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Forum:Commercial Space - Military Space
Topic:[Discuss] Boeing Company's CST-100 spacecraft
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onesmallstepHere's hoping that Boeing has gotten its act together and ensures a rigorous quality control, safety and testing program for this spacecraft, unlike their 787 Dreamliner. The passenger jet has received bad press due to a recent spate of fires and inadequate testing of its batteries (the same kind of tests done on CELL PHONE batteries? Really?) I think the nation's space program — not to mention the lives of astronauts who will ride aboard CST-100- demands nothing less than excellence.
Robert PearlmanTo be fair, comparing the lithium ion batteries in your cell phone to the ones used to power the 787 is a bit like comparing the tires on your car to those that were used by the space shuttle. They both include the same materials but the engineering behind them is an order of magnitude different.

In the case of the 787, it wasn't as if Boeing didn't test them, as Wired reported earlier this year:

The batteries and the airplane as a whole did undergo the most rigorous flight test certification program in airliner history. The lithium-ion batteries were approved by the FAA in 2007 after years of testing and debate over their use on the 787.
And then again, in this report describing the redesign:
Boeing's previous battery tests during original certification included crushing cells, driving nails through them and intentionally introducing short circuits to induce failure. Boeing found "nothing adverse happened" during these tests, and so it expected the battery's box and existing internal protection to be sufficient. The company says it followed the certification process set out by the FAA.
It should also be noted that Boeing has a contract with NASA to provide the same lithium-ion batteries that power the 787 for use on the International Space Station. The batteries will be installed outside the modules on an unpressurized structural hoist.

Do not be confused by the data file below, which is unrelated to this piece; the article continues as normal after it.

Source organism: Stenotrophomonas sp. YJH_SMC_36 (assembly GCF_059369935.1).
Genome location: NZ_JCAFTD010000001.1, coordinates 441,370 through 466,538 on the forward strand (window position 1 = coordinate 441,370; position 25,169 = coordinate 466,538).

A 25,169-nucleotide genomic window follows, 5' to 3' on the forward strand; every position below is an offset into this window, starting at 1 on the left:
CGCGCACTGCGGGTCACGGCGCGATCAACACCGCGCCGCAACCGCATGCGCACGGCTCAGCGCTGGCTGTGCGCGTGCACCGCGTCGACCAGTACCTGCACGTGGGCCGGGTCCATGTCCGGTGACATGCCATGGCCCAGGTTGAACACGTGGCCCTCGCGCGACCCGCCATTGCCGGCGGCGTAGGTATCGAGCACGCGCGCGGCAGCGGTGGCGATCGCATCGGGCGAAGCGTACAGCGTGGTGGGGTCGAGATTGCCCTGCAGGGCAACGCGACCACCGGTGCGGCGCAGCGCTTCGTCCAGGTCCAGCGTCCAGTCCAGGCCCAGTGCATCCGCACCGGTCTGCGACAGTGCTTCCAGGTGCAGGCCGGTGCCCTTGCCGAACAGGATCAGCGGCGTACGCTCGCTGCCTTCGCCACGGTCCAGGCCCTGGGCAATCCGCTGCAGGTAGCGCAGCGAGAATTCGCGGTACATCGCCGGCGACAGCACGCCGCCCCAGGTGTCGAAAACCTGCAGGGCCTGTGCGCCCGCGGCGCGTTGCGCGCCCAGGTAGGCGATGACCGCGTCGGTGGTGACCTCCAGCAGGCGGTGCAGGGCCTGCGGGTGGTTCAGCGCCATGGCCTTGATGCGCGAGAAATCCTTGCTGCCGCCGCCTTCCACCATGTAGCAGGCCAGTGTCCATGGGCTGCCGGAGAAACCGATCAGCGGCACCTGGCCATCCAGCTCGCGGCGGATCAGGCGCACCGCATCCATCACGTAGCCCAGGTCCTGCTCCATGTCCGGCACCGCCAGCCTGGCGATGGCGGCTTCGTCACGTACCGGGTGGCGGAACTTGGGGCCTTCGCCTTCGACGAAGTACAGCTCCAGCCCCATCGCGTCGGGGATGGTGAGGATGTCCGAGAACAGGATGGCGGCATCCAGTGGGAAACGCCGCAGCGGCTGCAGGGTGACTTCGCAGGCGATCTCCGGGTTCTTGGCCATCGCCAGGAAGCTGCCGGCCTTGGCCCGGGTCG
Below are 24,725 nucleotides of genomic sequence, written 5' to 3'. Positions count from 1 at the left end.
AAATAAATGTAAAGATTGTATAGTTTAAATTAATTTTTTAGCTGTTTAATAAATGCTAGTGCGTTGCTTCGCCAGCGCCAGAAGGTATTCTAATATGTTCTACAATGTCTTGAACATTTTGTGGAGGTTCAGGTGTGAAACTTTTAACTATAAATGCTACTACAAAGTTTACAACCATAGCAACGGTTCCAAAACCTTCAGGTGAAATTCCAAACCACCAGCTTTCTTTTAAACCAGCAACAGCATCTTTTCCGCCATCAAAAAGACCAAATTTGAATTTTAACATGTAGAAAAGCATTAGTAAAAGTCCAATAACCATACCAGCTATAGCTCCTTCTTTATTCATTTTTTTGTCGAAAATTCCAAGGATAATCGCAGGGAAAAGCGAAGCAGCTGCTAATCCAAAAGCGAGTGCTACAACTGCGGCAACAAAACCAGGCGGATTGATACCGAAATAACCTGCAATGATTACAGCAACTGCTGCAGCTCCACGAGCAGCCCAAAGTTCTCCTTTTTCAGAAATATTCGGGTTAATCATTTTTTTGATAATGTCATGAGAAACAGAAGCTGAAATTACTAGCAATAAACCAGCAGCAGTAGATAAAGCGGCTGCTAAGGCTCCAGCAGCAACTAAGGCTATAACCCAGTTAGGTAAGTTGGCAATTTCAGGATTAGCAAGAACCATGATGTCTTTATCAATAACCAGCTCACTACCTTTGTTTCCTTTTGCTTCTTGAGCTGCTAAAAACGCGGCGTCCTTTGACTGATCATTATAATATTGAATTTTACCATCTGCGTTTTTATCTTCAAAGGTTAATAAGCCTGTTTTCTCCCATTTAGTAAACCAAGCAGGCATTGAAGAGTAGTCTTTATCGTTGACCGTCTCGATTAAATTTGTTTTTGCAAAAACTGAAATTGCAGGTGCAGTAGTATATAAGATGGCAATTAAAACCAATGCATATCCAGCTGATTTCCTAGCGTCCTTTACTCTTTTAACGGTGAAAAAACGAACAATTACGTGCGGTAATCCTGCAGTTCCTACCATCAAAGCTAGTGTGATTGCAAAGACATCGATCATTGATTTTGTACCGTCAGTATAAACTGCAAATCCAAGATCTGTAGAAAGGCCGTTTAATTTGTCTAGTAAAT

onesmallstepPoint taken, Robert, but there are also those issues with the wiring and fires. Sloppiness at best, or serious neglect at worst. Of course, mass-producing a commercial jetliner for many customers is different from providing a spacecraft to one - but safety, above all, should be paramount in both vehicles, no? The tires on a car should not fail no more than those that were used on shuttle - the lives on board depend on it. Hopefully, Col. Chris Ferguson, STS-135 commander, will in his new role at Boeing not lose sight of that.
SpaceAholicHave learned through some local governmental officials that a dry lake bed here in our county not to far from where I reside (the Wilcox Playa) is being seriously considered by NASA and Boeing as a recovery location for the CST-100.

Inquiries have gone out to the hospital, law enforcement and public safety agencies to determine what level of organic support can be provided and what will need to be brought in by stakeholders. 2017 was cited as when ops will commence at the Playa.

Robert PearlmanBoeing video release
Boeing Unveils America's First Space Taxi, Unlocks Possibilities for Future